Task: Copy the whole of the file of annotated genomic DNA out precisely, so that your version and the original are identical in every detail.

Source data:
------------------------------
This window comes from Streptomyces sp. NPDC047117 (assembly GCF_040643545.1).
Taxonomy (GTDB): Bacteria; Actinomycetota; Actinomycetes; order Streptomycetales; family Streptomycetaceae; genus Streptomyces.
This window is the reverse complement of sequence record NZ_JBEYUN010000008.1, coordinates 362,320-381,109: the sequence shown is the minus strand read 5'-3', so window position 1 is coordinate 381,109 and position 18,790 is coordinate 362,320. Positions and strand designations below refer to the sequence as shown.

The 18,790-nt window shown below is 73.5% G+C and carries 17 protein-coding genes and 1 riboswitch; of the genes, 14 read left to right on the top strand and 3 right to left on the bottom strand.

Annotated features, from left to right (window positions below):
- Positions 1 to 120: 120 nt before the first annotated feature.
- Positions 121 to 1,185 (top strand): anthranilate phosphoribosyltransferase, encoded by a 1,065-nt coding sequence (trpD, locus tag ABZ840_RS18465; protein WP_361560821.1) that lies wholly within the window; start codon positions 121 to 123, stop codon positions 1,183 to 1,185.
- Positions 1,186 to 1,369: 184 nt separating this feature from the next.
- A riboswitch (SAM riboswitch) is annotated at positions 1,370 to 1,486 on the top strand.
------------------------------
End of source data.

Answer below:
This window comes from Streptomyces sp. NPDC047117 (assembly GCF_040643545.1).
Taxonomy (GTDB): Bacteria; Actinomycetota; Actinomycetes; order Streptomycetales; family Streptomycetaceae; genus Streptomyces.
This window is the reverse complement of sequence record NZ_JBEYUN010000008.1, coordinates 362,320-381,109: the sequence shown is the minus strand read 5'-3', so window position 1 is coordinate 381,109 and position 18,790 is coordinate 362,320. Positions and strand designations below refer to the sequence as shown.

The 18,790-nt window shown below is 73.5% G+C and carries 17 protein-coding genes and 1 riboswitch; of the genes, 14 read left to right on the top strand and 3 right to left on the bottom strand.

Annotated features, from left to right (window positions below):
- Positions 1 to 120: 120 nt before the first annotated feature.
- Positions 121 to 1,185 (top strand): anthranilate phosphoribosyltransferase, encoded by a 1,065-nt coding sequence (trpD, locus tag ABZ840_RS18465; protein WP_361560821.1) that lies wholly within the window; start codon positions 121 to 123, stop codon positions 1,183 to 1,185.
- Positions 1,186 to 1,369: 184 nt separating this feature from the next.
- A riboswitch (SAM riboswitch) is annotated at positions 1,370 to 1,486 on the top strand.